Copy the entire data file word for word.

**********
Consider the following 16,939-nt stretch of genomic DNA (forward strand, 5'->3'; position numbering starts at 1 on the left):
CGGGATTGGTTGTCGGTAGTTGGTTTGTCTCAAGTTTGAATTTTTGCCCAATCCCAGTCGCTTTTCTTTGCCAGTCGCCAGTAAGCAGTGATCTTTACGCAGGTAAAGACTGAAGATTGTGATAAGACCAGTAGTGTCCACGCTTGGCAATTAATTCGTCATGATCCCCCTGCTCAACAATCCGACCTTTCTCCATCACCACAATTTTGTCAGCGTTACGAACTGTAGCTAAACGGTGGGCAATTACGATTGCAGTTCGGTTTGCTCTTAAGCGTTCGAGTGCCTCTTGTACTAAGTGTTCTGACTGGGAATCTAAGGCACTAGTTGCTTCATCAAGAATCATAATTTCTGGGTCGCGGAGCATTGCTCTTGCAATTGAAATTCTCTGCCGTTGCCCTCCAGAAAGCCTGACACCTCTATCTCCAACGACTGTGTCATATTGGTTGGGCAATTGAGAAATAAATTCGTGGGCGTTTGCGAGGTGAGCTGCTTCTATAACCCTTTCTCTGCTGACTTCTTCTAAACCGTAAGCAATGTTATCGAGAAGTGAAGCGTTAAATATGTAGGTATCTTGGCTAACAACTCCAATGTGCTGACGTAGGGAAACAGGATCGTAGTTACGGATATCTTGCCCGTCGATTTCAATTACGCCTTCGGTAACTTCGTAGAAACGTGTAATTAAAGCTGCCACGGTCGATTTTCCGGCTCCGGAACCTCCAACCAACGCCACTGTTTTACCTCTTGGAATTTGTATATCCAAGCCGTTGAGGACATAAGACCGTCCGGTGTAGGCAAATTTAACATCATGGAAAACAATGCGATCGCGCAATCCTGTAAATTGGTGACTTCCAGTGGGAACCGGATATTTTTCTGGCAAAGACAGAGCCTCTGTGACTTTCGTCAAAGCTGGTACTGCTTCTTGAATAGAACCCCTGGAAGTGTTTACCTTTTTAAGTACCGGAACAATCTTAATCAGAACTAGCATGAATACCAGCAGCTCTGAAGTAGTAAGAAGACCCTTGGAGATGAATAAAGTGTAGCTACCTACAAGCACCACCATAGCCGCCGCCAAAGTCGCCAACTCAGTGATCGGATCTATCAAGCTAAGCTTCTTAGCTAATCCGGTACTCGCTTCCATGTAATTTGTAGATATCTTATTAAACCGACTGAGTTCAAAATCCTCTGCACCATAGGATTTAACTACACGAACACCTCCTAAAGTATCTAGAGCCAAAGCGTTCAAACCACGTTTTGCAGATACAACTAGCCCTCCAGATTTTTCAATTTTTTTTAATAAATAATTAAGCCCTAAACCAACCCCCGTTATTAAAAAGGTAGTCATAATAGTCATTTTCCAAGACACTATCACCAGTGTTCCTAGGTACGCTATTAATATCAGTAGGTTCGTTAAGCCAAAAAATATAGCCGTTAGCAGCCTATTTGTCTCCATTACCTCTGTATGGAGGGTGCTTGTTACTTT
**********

Consider the following 16,939-nt stretch of genomic DNA (forward strand, 5'->3'; position numbering starts at 1 on the left):
CGGGATTGGTTGTCGGTAGTTGGTTTGTCTCAAGTTTGAATTTTTGCCCAATCCCAGTCGCTTTTCTTTGCCAGTCGCCAGTAAGCAGTGATCTTTACGCAGGTAAAGACTGAAGATTGTGATAAGACCAGTAGTGTCCACGCTTGGCAATTAATTCGTCATGATCCCCCTGCTCAACAATCCGACCTTTCTCCATCACCACAATTTTGTCAGCGTTACGAACTGTAGCTAAACGGTGGGCAATTACGATTGCAGTTCGGTTTGCTCTTAAGCGTTCGAGTGCCTCTTGTACTAAGTGTTCTGACTGGGAATCTAAGGCACTAGTTGCTTCATCAAGAATCATAATTTCTGGGTCGCGGAGCATTGCTCTTGCAATTGAAATTCTCTGCCGTTGCCCTCCAGAAAGCCTGACACCTCTATCTCCAACGACTGTGTCATATTGGTTGGGCAATTGAGAAATAAATTCGTGGGCGTTTGCGAGGTGAGCTGCTTCTATAACCCTTTCTCTGCTGACTTCTTCTAAACCGTAAGCAATGTTATCGAGAAGTGAAGCGTTAAATATGTAGGTATCTTGGCTAACAACTCCAATGTGCTGACGTAGGGAAACAGGATCGTAGTTACGGATATCTTGCCCGTCGATTTCAATTACGCCTTCGGTAACTTCGTAGAAACGTGTAATTAAAGCTGCCACGGTCGATTTTCCGGCTCCGGAACCTCCAACCAACGCCACTGTTTTACCTCTTGGAATTTGTATATCCAAGCCGTTGAGGACATAAGACCGTCCGGTGTAGGCAAATTTAACATCATGGAAAACAATGCGATCGCGCAATCCTGTAAATTGGTGACTTCCAGTGGGAACCGGATATTTTTCTGGCAAAGACAGAGCCTCTGTGACTTTCGTCAAAGCTGGTACTGCTTCTTGAATAGAACCCCTGGAAGTGTTTACCTTTTTAAGTACCGGAACAATCTTAATCAGAACTAGCATGAATACCAGCAGCTCTGAAGTAGTAAGAAGACCCTTGGAGATGAATAAAGTGTAGCTACCTACAAGCACCACCATAGCCGCCGCCAAAGTCGCCAACTCAGTGATCGGATCTATCAAGCTAAGCTTCTTAGCTAATCCGGTACTCGCTTCCATGTAATTTGTAGATATCTTATTAAACCGACTGAGTTCAAAATCCTCTGCACCATAGGATTTAACTACACGAACACCTCCTAAAGTATCTAGAGCCAAAGCGTTCAAACCACGTTTTGCAGATACAACTAGCCCTCCAGATTTTTCAATTTTTTTTAATAAATAATTAAGCCCTAAACCAACCCCCGTTATTAAAAAGGTAGTCATAATAGTCATTTTCCAAGACACTATCACCAGTGTTCCTAGGTACGCTATTAATATCAGTAGGTTCGTTAAGCCAAAAAATATAGCCGTTAGCAGCCTATTTGTCTCCATTACCTCTGTATGGAGGGTGCTTGTTACTTT